Songs and Snapchat filters spruce up universities’ virtual graduations

The pandemic stopped in-person commencement ceremonies, but universities are infusing their virtual celebrations with as much school spirit as possible.
graduates wearing masks
(Getty Images)

Universities are canceling their in-person ceremonies and replacing them with virtual events that leaders are recognizing don’t quite live up to the right of passage that students had imagined. But many institutions are making the most of the constrains of the online format by including as much of the in-person event’s original content as possible — and then some.

Iowa State University announced on Thursday that its more than 5,000 students expected to graduate this month will be able to attend one of three 30-minute virtual graduation ceremonies this Saturday.

“Our spring class of 2020 especially had to sacrifice for the greater good due to the COVID-19 pandemic,” university registrar Jennifer Suchan told the university’s news service. “We know we can’t be together, but we want to celebrate their momentous achievements while honoring them in a way that’s safe for everyone.”

Iowa State’s virtual ceremonies will include pre-recorded videos of university leaders speaking and performing aspects of the ceremony on the university’s Stephens Auditorium stage, where an in-person ceremony would have taken place. The ceremony will also include music performed by the university’s music and theater departments and the ISU Brass Ensemble, remarks from the university’s president, Wendy Wintersteen, and a singing performance by the Iowa State Singers.


In April, the registrar’s office mailed gift packages to all graduating students containing a souvenir tassel, a postcard, diploma cover and “streamer tube,” according to the university. The university is also planning a separate virtual ceremony honoring graduating students who identify as lesbian, gay, bisexual, transgender, queer, intersex, asexual and or part of the “ally community.”

Many students have expressed disappointment that their graduation ceremonies will be virtual, with thousands of students at the University of California Los Angeles going as far as to sign a petition to delay the in-person ceremony instead. (UCLA subsequently apologized and acquiesced to the demand for a postponed in-person event.)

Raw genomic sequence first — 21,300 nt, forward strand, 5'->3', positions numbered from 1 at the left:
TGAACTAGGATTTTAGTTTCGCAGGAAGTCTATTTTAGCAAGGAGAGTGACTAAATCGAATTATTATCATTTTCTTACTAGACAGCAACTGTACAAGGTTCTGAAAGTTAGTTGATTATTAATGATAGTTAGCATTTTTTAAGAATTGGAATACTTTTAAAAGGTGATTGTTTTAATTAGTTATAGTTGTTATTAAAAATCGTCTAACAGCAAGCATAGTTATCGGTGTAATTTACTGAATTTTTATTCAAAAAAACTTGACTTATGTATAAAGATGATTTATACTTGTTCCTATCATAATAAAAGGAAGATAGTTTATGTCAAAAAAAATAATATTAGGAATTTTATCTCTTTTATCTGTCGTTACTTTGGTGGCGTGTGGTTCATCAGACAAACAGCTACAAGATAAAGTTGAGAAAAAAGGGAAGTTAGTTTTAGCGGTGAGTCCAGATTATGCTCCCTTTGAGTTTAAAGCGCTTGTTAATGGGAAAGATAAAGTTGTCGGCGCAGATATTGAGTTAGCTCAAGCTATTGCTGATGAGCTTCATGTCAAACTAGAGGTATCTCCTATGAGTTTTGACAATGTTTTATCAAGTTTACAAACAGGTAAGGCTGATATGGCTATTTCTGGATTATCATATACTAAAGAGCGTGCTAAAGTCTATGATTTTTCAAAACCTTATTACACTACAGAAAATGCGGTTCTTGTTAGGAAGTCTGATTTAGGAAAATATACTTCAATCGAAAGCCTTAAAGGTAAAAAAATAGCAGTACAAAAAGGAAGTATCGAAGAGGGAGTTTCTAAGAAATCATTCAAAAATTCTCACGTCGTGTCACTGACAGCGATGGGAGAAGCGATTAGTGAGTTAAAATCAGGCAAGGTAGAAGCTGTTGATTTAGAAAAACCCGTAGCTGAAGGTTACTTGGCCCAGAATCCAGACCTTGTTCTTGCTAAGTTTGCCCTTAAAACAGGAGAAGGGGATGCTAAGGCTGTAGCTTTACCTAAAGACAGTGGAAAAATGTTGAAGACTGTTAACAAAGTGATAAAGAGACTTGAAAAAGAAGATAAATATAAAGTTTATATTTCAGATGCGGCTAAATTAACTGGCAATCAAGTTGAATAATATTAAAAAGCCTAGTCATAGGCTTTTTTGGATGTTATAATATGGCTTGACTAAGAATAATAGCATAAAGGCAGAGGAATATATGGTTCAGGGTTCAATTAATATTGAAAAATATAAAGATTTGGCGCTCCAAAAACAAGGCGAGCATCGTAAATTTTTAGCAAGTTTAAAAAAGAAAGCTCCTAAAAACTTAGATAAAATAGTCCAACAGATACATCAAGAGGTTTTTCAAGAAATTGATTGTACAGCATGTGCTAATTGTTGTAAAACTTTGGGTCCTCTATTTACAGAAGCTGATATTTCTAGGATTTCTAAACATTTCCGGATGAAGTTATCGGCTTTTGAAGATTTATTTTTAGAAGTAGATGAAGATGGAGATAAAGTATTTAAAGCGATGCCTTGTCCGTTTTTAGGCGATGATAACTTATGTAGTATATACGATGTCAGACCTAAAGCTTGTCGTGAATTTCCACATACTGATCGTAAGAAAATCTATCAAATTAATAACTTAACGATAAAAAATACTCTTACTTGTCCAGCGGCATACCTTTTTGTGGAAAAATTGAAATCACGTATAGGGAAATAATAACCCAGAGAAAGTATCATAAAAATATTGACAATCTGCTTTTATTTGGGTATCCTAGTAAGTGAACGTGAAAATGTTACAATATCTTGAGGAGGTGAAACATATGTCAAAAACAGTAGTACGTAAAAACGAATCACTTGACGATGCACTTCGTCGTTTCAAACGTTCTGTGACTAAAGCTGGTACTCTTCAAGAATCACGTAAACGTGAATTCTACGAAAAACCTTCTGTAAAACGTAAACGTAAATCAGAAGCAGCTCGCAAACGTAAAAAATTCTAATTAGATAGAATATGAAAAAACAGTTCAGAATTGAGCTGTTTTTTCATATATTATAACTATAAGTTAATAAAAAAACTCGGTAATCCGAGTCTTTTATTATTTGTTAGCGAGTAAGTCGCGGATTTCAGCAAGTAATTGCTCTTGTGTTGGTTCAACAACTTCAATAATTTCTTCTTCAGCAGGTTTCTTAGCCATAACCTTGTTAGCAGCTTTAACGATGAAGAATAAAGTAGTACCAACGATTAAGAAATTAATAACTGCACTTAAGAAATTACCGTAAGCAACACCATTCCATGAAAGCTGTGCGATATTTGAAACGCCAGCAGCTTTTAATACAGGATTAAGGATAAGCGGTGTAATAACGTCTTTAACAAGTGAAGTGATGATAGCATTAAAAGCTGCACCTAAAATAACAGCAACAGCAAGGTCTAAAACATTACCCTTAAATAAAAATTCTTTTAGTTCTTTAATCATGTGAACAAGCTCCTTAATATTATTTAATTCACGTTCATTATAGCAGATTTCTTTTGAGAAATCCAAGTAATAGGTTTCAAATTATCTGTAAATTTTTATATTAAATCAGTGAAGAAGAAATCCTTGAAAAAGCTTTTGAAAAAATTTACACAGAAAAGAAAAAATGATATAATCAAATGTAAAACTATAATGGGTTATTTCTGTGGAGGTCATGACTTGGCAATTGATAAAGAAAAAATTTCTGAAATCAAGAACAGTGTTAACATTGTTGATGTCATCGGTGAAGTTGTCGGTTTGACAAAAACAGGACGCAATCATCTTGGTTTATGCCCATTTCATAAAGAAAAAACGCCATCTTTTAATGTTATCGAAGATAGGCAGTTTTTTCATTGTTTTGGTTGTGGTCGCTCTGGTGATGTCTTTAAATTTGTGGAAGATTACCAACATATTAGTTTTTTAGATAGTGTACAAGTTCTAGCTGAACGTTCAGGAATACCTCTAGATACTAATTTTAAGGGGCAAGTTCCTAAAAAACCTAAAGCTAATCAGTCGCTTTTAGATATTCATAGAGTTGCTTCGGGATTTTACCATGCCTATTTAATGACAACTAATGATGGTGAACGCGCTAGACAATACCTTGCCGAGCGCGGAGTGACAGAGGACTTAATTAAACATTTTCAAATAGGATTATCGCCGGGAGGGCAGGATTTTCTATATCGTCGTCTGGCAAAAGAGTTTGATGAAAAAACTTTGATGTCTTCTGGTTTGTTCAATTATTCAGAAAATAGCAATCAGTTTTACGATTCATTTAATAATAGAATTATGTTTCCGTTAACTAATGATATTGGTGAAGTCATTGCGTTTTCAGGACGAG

Universities are handling the challenge of holding a ceremony during the time of a pandemic in varied ways, but most are holding virtual ceremonies on their websites and social media platforms and few — if any — institutions are planning in-person ceremonies this spring.

Kent State University in Ohio is also planning to hold 17 virtual ceremonies this weekend — one for each of the university’s colleges and campuses — though university leaders said that graduates will also be invited back for an in-person ceremony after state prohibitions against large gatherings have been lifted.

Temple University in Philadelphia on Thursday held virtual graduation ceremonies for its largest ever class — more than 10,430 students. Temple University President Richard M. Englert said in a university announcement he was proud of the students’ resiliency. 


“They are the living embodiment of the persistence that is a hallmark of this university,” Englert said. “We can’t wait to celebrate their accomplishments in person as soon as it is safe to do so.”

West Chester University of Pennsylvania is attempting to spruce up its virtual event with downloadable extras like Zoom backgrounds and Snapchat filters that make the user appear to be wearing a gap and gown. Downloadable congratulations signs allow friends and family members to share their support virtually, while the Philadelphia Inquirer reports that many students visited the campus with their families to take photos near university landmarks.

Neumann University in Aston, Pennsylvania, is collecting mortarboard messages and photos of the caps students would have worn to the in-person ceremony, which will be shared on its website.

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